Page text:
“The reason parents keep sending their children to Catholic Maintained schools is because of the ‘Irish ethos’ and I see no signs of that waning “among educated folk.””

    Unless you are presuming to speak for all parents, “the reason you send them”, I think you meant.

    Outside possibly history lessons and literature (and even there, you’d probably have your mind opened ever so slightly if you were to discover what is taught in more than a few of the state grammar schools) , I’m interested to know how this “Irish ethos” manifests itself on a daily basis?

    Presumably you regard protestants as also being Irish, so does educating your child in an environment were there is a distinct lack of such classmates not limit the version of “Irishness” being indoctrinated/taught.

  • Ulick

    “that funding Ulicks wish not to have a prod or atheist about the school he sends his kids to- may not be the best use of this money.”

    Where did I say that? The chemistry teacher at the excellent Catholic Maintained grammar school I attended was a Protestant and the history teacher an atheist. I was taught by both and as both are still there I’d be only to glad to have both teach my children. Also there is nothing stopping Protestant and atheist children attending CCMS schools, and many do.

    “Threatening insurrection if others do not pander to your every whim does suggest a rigid mindset.”

    I did not threaten insurrection only stating the most likely outcome. The majority of children in the north attend Catholic Maintained schools, so that’s a deliberate choice by the majority of parents in the north. Attempt to take the right to that choice away and force their children into what currently passes for Protestant State and Integrated schools would undoubtedly meet with stern resistance.

    Of course there are other options. The State schools could begin acknowledge the wishes of the majority of parents here by adopting an Irish and somewhat Catholic ethos but I suspect that would meet with resistance from other quarters, so I guess we have a stalemate. The British or English taxpayer as you choose to describe them has no choice, unless they want to, you know, leave altogether….

  • Ulick

    Nah, I prefer choice and unfortunately the Irish medium sector doesn’t have the full range of academic choice and extra-curricular activities available to the CCMS schools. The language is a very important part of my culture and identity, but not all of it. I value our music, dance, drama, English language literature, traditions and sports just as much as the language.

  • Driftwood

    Our Secretary of State, Owen, did attend a ‘faith school’ of sorts..
    http://en.wikipedia.org/wiki/Radley_College

    But it does seem quite a good model to follow.

  • fin

    Pip, its not being competitive, cheating to get something you want is not being competitive!!!!!!!.

    It was n’t me who changed the subject, Joe asked a question you commented with a load of old bollix, I continually corrected you, you now accept pretty much what I say (you stop talking about something once you realise you are wrong)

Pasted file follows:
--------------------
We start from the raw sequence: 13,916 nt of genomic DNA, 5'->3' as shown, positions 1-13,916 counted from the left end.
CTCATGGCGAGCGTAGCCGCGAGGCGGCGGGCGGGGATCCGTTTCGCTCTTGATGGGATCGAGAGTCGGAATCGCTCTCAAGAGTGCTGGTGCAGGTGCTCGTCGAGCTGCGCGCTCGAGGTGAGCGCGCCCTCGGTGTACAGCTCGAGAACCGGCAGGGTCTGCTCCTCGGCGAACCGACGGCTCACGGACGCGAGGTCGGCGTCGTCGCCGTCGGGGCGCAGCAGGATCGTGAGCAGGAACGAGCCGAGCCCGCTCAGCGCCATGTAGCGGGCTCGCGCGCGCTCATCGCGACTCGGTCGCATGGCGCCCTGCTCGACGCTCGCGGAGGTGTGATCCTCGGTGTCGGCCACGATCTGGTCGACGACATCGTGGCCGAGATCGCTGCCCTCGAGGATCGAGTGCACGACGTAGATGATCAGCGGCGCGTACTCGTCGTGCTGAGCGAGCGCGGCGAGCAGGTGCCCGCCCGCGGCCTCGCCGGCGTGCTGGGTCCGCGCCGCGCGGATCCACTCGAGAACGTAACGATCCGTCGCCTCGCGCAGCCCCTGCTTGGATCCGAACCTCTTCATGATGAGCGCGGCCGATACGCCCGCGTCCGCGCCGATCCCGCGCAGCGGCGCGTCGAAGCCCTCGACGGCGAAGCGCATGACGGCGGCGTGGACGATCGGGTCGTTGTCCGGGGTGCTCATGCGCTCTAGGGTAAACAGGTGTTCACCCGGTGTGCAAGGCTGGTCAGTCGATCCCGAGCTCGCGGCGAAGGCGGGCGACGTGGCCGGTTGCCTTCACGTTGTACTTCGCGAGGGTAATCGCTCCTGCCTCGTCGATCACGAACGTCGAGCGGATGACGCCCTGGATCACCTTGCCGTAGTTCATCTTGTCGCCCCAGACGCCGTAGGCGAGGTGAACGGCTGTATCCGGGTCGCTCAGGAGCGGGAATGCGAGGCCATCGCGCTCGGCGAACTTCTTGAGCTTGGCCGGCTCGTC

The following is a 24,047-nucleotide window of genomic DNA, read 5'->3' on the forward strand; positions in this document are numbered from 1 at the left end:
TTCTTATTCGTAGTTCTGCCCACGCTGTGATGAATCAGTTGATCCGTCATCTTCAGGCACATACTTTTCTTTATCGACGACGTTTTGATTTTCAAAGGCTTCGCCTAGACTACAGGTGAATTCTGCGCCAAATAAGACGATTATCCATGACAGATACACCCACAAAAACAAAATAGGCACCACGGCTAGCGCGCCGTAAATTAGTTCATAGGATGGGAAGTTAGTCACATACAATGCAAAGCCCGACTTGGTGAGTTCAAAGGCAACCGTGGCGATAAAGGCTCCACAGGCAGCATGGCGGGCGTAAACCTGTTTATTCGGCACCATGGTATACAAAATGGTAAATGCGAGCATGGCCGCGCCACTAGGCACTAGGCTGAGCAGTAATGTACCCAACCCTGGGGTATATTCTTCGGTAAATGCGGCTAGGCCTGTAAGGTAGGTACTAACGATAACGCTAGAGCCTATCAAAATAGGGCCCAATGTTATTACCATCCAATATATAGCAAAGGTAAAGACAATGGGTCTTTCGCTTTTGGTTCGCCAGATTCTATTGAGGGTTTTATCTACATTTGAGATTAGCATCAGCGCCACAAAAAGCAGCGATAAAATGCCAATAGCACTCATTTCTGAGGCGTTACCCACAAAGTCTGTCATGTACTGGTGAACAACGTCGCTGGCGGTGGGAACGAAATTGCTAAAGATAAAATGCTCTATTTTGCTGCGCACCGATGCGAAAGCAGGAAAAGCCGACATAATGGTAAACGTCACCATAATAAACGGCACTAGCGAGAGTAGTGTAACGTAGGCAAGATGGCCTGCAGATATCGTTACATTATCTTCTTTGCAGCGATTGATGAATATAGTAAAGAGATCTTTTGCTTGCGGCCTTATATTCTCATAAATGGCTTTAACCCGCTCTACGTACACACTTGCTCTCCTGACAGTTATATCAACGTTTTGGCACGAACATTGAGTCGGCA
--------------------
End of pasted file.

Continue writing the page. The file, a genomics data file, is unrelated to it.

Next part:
Would you be on safer ground if I asked you what your issues with Ruane are, I’m happy to discuss them, personally I admire her bravery in getting rid of the 11+ something others have failed to do for decades, and (not sure if she’s do it yet) taking away funding for Prep schools. But lets get on topic I’m interested in learning why you think she is “one of the most incompetent ministers” how in your opinion does she compare with education ministers elsewhere on these islands

  • Ulick

    “Outside possibly history lessons and literature (and even there, you’d probably have your mind opened ever so slightly if you were to discover what is taught in more than a few of the state grammar schools)”
    I’m very familiar with what is taught in State schools, in fact, it’s my job to know. As they teach pretty much the same as what is taught in CCMS schools I don’t have a problem with that.

    “I’m interested to know how this “Irish ethos” manifests itself on a daily basis?”
    In pretty much the same way as the British ethos manifests itself in State schools. At the end of the day a school serves it’s community and the community I’m from has demonstrated no desire to reflect the cultural mores of the British or Northern Irish integrationists.

    “Presumably you regard protestants as also being Irish, so does educating your child in an environment were there is a distinct lack of such classmates not limit the version of “Irishness” being indoctrinated/taught.”
    Indeed, but I cannot and would not want to force Protestant parents to send their children to a CCMS school. So just as Irish medium education is not feasible due to particular limitations, so too the lack of Protestant pupils in CCMS schools is an unfortunate downside to the current set-up.

  • pippakin

    fin

    next time an athlete cheats you can reflect.